Business Email Compromise (BEC)…sounds like something you might learn about in business school. Sounds almost boring. However, in reality, it is one of the main sources of online fraud, even topping ransomware.
BEC doesn’t have that ominous ring to it like “ransomware.” Nor does it confront you with a skull and crossbones on your screen warning you that your files are encrypted, your computer is locked, and you must pay thousands of dollars in ransom to regain your data. BEC is much more…well, sophisticated.
In a Business Email Compromise, the perpetrator will send an email to a well-researched target (victim). The email will appear to come from a senior manager and will direct the recipient to wire a significant transaction to an account. Additionally, the sender will include a sense of urgency. For example, “We need to send $500,000 to account number #123456 at “Banks R Us” in the Cayman Islands immediately or we will lose our biggest account! By the way, I’m boarding a flight and will not be reachable for a couple of hours. I need this transaction done by the time I land in Palm Springs.” Or something along those lines.
The scammer is relying on the recipient wanting to please their boss as well as the urgency of the request. As time goes on, these requests look more legitimate as scammers are able to spoof emails in order to truly appear to come from the boss or other legitimate entity.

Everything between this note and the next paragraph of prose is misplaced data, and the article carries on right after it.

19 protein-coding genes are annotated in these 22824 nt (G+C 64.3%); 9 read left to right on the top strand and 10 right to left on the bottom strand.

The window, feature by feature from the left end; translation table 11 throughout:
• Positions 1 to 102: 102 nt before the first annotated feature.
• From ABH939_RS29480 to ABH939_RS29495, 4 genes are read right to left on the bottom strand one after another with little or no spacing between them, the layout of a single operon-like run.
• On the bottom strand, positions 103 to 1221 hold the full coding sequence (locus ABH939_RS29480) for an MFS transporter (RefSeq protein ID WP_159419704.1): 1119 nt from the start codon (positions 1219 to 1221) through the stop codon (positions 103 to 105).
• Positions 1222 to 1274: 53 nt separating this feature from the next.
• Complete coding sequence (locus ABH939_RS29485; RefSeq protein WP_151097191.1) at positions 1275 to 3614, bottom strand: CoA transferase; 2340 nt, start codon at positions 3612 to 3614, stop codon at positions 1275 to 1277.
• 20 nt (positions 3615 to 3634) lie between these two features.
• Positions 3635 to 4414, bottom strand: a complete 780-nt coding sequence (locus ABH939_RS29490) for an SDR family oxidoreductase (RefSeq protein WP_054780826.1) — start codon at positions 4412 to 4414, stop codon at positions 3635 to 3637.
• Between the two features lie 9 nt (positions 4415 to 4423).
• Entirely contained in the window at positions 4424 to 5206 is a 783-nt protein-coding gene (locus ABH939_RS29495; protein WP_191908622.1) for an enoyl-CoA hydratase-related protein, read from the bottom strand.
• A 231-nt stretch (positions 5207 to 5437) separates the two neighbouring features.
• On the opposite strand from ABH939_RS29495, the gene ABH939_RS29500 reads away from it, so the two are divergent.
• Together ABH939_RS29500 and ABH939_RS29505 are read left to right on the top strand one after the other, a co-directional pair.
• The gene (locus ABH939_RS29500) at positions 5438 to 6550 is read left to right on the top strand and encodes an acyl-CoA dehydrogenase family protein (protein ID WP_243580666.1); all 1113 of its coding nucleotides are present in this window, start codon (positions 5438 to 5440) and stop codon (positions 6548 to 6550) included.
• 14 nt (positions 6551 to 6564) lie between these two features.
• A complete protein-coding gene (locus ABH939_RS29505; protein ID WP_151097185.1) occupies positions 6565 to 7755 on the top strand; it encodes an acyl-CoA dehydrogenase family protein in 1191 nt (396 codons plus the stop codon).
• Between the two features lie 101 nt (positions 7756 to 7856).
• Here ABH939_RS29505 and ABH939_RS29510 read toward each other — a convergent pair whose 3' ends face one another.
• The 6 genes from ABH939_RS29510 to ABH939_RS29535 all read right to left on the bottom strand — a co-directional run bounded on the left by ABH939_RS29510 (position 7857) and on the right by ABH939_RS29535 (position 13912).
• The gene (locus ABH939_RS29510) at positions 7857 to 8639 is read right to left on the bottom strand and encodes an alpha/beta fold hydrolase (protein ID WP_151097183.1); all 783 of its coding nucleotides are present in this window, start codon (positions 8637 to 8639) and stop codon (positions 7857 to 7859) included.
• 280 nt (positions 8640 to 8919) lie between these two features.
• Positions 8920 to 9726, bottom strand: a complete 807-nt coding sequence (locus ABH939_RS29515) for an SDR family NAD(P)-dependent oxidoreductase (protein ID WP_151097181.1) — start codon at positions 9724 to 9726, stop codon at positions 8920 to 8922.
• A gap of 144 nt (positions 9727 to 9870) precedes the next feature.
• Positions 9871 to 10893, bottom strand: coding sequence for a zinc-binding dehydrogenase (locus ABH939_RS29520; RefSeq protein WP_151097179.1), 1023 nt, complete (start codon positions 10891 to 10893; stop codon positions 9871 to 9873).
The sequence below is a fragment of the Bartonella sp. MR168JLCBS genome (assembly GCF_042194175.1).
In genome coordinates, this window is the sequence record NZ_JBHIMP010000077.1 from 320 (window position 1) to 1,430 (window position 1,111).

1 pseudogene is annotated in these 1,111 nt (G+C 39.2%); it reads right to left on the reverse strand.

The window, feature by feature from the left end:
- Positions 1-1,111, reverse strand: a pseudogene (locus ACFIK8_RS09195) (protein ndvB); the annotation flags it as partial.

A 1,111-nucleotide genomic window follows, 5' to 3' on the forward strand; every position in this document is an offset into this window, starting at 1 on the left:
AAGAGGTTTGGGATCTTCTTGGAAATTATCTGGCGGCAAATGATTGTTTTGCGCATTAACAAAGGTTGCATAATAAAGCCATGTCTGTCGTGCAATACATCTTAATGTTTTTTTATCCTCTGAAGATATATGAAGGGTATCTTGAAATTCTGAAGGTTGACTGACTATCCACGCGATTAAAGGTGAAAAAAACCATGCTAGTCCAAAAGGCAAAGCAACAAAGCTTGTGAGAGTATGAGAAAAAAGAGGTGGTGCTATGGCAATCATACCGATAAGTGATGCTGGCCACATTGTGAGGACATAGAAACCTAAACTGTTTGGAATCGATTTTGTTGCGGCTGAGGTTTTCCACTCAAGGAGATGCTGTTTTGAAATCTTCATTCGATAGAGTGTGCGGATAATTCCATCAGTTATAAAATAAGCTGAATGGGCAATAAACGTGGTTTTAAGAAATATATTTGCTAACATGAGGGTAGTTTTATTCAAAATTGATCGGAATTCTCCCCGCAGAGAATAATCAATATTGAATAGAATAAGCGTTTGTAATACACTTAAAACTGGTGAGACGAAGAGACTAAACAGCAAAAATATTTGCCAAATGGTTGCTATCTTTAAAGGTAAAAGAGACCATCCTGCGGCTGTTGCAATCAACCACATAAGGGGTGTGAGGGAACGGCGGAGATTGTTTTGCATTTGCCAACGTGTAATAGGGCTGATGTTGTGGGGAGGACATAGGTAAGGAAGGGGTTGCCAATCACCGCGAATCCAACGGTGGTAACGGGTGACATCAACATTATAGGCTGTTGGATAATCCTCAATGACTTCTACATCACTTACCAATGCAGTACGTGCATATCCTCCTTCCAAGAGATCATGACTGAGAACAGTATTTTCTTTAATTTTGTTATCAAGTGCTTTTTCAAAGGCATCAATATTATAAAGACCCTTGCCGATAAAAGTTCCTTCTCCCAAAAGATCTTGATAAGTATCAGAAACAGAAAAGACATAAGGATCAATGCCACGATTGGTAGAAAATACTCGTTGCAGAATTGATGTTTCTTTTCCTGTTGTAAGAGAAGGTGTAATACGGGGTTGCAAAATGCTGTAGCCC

Additionally, the scheme might be less urgent and simply look like it’s coming from a vendor instructing the accountant at your firm to redirect payment for this month to a “new account.”
This is a crime that cannot always be stopped by technical means. If the criminal has gotten control of the sender’s email, the message will appear to come from that manager or vendor.
Prevent Business Email Compromise (BEC)
The protection against these types of scams includes training and procedures.
Any deviation from the normal business should require that the recipient have authorization via other communication or from a second entity. A phone call or walking over to the office to confirm. Looking for clues in the sender’s email. If the language seems ‘off’ or the email address doesn’t look right. Maybe the amount is more than you’ve ever sent before.
The FBI warns that, especially during the pandemic, there has been an increase in the number of BEC scams. While ransomware continues to grab the headlines, BEC continues to cause the greatest financial damage.
Do you prioritize the safety and security of your organization? Allow Commonwealth Sentinel to be your partner in risk reduction and ensuring the well-being of all. Our comprehensive services range from software and hardware solutions to training and policy implementation. Contact us at (502) 320-9885 to learn more about how we can help you achieve peace of mind.